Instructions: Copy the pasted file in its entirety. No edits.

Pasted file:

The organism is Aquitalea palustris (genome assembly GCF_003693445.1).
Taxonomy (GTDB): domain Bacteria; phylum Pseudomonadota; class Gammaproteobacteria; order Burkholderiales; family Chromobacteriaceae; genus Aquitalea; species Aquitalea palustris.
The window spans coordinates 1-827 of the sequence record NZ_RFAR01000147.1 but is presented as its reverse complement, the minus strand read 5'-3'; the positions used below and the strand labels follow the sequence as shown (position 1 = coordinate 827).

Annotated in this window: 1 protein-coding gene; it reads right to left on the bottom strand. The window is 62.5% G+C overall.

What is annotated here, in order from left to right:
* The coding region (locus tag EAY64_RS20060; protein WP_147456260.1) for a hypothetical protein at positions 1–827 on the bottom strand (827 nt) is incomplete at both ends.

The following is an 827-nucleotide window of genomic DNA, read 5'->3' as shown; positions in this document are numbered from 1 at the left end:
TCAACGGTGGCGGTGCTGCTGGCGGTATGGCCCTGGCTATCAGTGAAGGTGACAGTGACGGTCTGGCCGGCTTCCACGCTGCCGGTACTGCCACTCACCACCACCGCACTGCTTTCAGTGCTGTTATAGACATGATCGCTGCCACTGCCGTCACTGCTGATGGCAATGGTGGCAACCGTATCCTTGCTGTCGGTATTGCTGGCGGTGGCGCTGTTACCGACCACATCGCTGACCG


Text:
The organism is Aquitalea palustris (genome assembly GCF_003693445.1).
Taxonomy (GTDB): domain Bacteria; phylum Pseudomonadota; class Gammaproteobacteria; order Burkholderiales; family Chromobacteriaceae; genus Aquitalea; species Aquitalea palustris.
The window spans coordinates 1-827 of the sequence record NZ_RFAR01000147.1 but is presented as its reverse complement, the minus strand read 5'-3'; the positions used below and the strand labels follow the sequence as shown (position 1 = coordinate 827).

Annotated in this window: 1 protein-coding gene; it reads right to left on the bottom strand. The window is 62.5% G+C overall.

What is annotated here, in order from left to right:
* The coding region (locus tag EAY64_RS20060; protein WP_147456260.1) for a hypothetical protein at positions 1–827 on the bottom strand (827 nt) is incomplete at both ends.

The following is an 827-nucleotide window of genomic DNA, read 5'->3' as shown; positions in this document are numbered from 1 at the left end:
TCAACGGTGGCGGTGCTGCTGGCGGTATGGCCCTGGCTATCAGTGAAGGTGACAGTGACGGTCTGGCCGGCTTCCACGCTGCCGGTACTGCCACTCACCACCACCGCACTGCTTTCAGTGCTGTTATAGACATGATCGCTGCCACTGCCGTCACTGCTGATGGCAATGGTGGCAACCGTATCCTTGCTGTCGGTATTGCTGGCGGTGGCGCTGTTACCGACCACATCGCTGACCG